Dege: I love it. I really do or I wouldn`t be playing it. I want to push it further artistically with the next full-length record. Go into the dirt earth stratosphere. I`m not even going to explain what that means, because I`ve already seen jokers trying to crib my trips.
It seems to me, as if the lyrics are playing an important part in your songs. They are all written by lead-singer Dege Legg. Are you only writing song-lyrics or have you done short stories or stuff like that?
Dege: Lyrics are very important. It`s not the most important thing, but it`s in the top three. Music Lyrics. BOOM! I was born to write. Maybe not "War Peace," but maybe, "War The Motel PoonTang Diaries" or something like that. Other than songs, I`ve written a book, "The Battle Hymn of the Good`ole Hillbilly Zatan Boys," (available through GolarWash.com for $25), a screen-play ("How to Kill a Horse"), numerous Santos Tour Journals, a bunch of short stories, and a bunch of other crap that I wouldn`t call poetry, but it`s somewhere in that league without all the weasel screams and whiney noises. Also, a bunch of stuff that makes no sense but makes me laugh. I love to laugh. Laughing is my religion.
Is everyone of the band involved in the process of song writing?
Dege: Yes. I write all the lyrics, but the band works out the music together in a democratic, but highly infantile and aggressive manner. Sometimes taking months to complete a song. That`s the price of democracy: you`re free to do your thing, but you`re buddies have the option of bitching at you while you do it.
How was the last year for the band? Have you played a lot of shows and done interviews etc. to promote the new album?
Dege: 2002 was rough emotionally like a ricksha ride through through Boot Hill Cemetary, but it paid off big time in the end. I have no regrets. Lot of good shit happened, too, which I am totally thankful for, but at the same time, there was this dark, swirling undercurrent to everything around us. We were cursed. Interviews? Yeh, been busting a few interviews and doing a lot of promotion. Radio, cable access, tours, zines, rubber machines, etc. We ain`t lazy. We`re not a punk rock band, but we operate with a punk rock-like system of work ethics.
Dege, apart of being singer and guitar-player in SANTERIA, you've released a few solo-albums in the last years? What's the motivation behind your own work, and how would you describe the difference of your sound to the music of SANTERIA to the readers?
Dege: My solo CDs are my little babies. Usually just me, acoustic guitars, and junkyard and UFO chaingang sounds. No loud amps just mysterious haunted delta blues songs with reverse slide guitars going in slow-motion to the sound of old women crying.
What about the other members of the band? Aside of Dege, is someone of you doing other creative things when not playing with SANTERIA?
Dege: Primo plays guitar, reads UFO books on Roswell, and hangs with his girlfriend. Krishna works a straight job, gets flighty ideas, and calls me a "fucking bastard" occasionally (you haven`t been cussed till you been cussed by a 200lbs meat-eating Hindu). Rob makes bird noises with his mouth and does tweaked-out, Squarepusher-influenced drum bass stuff on his computer. Jay does his Tiny Tim on PCP thing. And that`s about it.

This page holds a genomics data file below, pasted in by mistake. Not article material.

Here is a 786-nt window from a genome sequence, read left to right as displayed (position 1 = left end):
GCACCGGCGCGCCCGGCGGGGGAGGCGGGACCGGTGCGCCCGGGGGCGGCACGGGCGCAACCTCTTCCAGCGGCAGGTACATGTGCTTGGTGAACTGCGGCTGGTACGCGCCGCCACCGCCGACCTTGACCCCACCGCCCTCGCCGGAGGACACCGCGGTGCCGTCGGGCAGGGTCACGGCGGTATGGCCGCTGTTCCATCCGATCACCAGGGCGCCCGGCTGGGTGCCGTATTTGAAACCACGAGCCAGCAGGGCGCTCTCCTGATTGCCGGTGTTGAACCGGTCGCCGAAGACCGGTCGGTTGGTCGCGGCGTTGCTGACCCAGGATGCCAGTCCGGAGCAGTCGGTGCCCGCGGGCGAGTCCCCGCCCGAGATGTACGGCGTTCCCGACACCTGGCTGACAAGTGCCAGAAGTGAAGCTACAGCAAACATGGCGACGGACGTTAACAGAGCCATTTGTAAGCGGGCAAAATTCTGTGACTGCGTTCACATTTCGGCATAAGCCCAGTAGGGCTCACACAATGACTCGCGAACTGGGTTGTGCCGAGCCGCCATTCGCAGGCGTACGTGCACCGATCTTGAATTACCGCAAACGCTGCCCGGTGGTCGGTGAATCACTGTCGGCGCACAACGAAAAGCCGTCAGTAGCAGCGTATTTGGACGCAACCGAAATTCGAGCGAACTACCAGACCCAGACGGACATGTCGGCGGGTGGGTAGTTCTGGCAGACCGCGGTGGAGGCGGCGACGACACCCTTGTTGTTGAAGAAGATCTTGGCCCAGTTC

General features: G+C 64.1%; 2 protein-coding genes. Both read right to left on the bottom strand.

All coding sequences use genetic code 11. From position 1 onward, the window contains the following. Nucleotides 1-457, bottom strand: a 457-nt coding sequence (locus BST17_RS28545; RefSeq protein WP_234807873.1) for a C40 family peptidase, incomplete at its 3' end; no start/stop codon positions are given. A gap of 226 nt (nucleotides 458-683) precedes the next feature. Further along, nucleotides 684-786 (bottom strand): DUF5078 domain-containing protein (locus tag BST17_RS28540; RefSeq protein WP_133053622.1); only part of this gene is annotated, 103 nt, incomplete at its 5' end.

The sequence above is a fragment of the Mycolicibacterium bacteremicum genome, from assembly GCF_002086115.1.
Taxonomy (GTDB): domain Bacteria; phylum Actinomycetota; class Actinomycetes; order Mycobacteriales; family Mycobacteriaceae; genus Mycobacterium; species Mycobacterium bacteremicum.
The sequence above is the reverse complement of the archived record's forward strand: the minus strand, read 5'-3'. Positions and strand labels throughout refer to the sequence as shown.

I'm not the greatest friend of the combination music/politics, but I like to ask you what you think about the current foreign politics of the US administration and can you share the patriotic feelings of a lot of US people? What's your personal point of view?
Dege: It`s a confusing situation. I think war is inevitable at this stage of human evolution, but there`s little pockets of hope. I think contributing to your immediate surroundings in a positive manner does a whole lot more for "world peace" than stomping around downtown with a simplistic-rhetoric sign after you`ve been bitching out your roommate all week long about petty domestic shit. Or screaming "Stop the War" at a traffic light. It`s all fucking weak and trite. Anybody with any sense knows that the Bush League are Big Money titans and they are going to do whatever they deem morally acceptable by their consciences. That knows no bounds. Those dudes got clowns like Rush Limbaugh to con the public into the buying old lies like Sunday Cartoons. It`s up to people, like us, with less money and power to take them down or keep them in check at least whether it be through new intellectual means, art, music, or something. I don`t know. I don`t have all of the answers. Just a bunch of questions. People of the World-Counter-Culture need to up their game Bigtime if they`re going to keep up with the Money Men.
If the Aware People of the future can keep their egos in check and win over the working class meat potatoes crowd, something will eventually change. Until then, I don`t know. I have a hard time keeping the peace with the people around me much more keeping the peace of the rest of the world. That`s just an honest personal assessment. It may sound like a selfish cop-out, but if you say to yourself: "What Would Uday Do?" you get a really creepy feeling up your spine. Uday would rape all the Peace Keepers in the world if he had a chance .male or female. I really don`t want to see people get hurt. I don`t want to hurt anyone. I don`t want anyone to hurt me, but then I`ll drive out into 5 o`clock traffic and it`s a war zone of egos and afternoon vengeance. When I macrocosmisize that on to the rest of the world, I don`t get a good feeling. I feel like we`re heading towards the Revelations Armageddon Trip.
What are SANTERIA's future plans for this year 2003? Is there the possibility that you will come over to Europe for some shows?
Dege: We`re going to keep pushing "House of the Dying Sun" for 2003. Maybe record an EP. Tour the US East coast. I don`t know about Europe. I`d love to go, but we haven`t had many offers to tour your land. In fact, we`ve had none. But I`d go in two seconds. Believe it. I`d tour Europe in a trash can just to see all of the amazing things there.
Thanks a lot for your answers! Any last words?
Dege: Thanks to everyone for everything we NEVER take any of it for granted. Hopefully, the world will mellow out somewhat. If not, take care of each other and look out for your fellowman. He`s hurting, too. You`ll feel better in the morning.